Tuesday, April 8, 2014

Gilder: "The Outsider Trading Scandal"

George Gilder piece in WSJ - 14 years ago:

The law for information disclosure by public companies and those aspiring to go public prohibits the release of materially significant news unless it is published simultaneously to the world. This well-meaning rule is supposed to create a level playing field, so that no investors have the advantage of inside knowledge. But the result is to reduce the amount of real information reflected in stock prices. [...]

In an environment where inside information is banished from markets, much of the value is harvested not by the public but by organizations like General Electric, Cisco and Berkshire Hathaway that increasingly are not companies at all but portfolios of assets, whose strength is full access to inside knowledge about their holdings. Similarly, venture capitalists command full intimate knowledge of their target firms. [...]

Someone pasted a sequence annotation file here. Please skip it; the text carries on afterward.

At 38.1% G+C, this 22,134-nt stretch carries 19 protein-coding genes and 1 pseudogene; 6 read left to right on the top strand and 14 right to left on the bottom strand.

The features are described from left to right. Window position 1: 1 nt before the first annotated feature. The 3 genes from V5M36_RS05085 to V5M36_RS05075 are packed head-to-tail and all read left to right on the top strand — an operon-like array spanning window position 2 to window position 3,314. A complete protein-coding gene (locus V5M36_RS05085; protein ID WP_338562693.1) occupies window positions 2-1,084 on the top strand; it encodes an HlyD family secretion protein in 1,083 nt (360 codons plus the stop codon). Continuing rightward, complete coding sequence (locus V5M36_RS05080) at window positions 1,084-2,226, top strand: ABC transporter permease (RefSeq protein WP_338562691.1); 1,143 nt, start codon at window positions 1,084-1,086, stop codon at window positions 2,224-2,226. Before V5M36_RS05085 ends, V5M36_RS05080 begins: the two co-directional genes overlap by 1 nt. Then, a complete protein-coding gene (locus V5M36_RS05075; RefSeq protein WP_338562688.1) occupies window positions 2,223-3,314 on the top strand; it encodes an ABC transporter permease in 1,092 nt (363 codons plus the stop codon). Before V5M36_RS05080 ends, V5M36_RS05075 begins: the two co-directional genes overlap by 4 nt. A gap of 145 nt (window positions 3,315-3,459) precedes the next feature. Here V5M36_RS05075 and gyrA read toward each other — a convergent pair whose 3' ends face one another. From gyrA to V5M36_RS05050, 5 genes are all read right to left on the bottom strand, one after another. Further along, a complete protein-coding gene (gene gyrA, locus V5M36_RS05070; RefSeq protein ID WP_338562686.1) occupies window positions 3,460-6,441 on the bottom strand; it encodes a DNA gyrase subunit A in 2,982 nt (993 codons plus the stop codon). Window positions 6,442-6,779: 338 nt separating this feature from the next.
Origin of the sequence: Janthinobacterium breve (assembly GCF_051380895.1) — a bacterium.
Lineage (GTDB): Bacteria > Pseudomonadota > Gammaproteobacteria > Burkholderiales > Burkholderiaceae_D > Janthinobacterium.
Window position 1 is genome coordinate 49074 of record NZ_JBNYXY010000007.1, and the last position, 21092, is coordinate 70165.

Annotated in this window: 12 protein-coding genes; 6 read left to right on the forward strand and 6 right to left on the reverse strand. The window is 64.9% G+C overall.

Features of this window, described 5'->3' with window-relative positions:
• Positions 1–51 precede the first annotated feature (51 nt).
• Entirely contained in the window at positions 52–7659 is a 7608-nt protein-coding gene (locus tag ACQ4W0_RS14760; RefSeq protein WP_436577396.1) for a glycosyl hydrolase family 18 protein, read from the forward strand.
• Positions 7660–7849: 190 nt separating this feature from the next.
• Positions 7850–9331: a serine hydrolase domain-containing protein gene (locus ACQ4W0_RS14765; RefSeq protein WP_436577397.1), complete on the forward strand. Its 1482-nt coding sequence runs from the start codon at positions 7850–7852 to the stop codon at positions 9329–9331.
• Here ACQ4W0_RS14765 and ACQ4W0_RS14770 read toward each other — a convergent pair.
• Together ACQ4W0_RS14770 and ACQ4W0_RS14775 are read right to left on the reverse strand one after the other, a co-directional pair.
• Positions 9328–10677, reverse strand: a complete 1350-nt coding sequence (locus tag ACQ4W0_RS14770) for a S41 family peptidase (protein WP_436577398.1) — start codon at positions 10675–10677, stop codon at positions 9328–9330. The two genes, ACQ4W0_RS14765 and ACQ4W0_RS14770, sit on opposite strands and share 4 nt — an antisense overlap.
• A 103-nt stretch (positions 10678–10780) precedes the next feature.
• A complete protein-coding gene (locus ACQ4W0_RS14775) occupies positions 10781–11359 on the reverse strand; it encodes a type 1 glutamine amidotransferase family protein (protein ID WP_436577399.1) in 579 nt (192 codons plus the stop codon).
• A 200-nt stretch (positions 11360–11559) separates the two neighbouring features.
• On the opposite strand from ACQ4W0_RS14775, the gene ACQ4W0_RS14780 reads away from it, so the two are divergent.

Deprived of knowledge, investors become paranoid and jump at every movement in the shadows. They debate the implicit punctuation in speeches by Alan Greenspan. They weigh merger rumors down to the milligram.
I agree that there is a problem getting information about companies, and that investors in most types of public companies have access to paltry amounts of information.

However, I think he needs to consider the cause of this a little deeper: why aren't public companies comfortable releasing to the public the information that they would be (or apparently were) willing to discuss at meetings with big institutional investors? It must be fear of litigation.

1 comment:

bjdubbs said...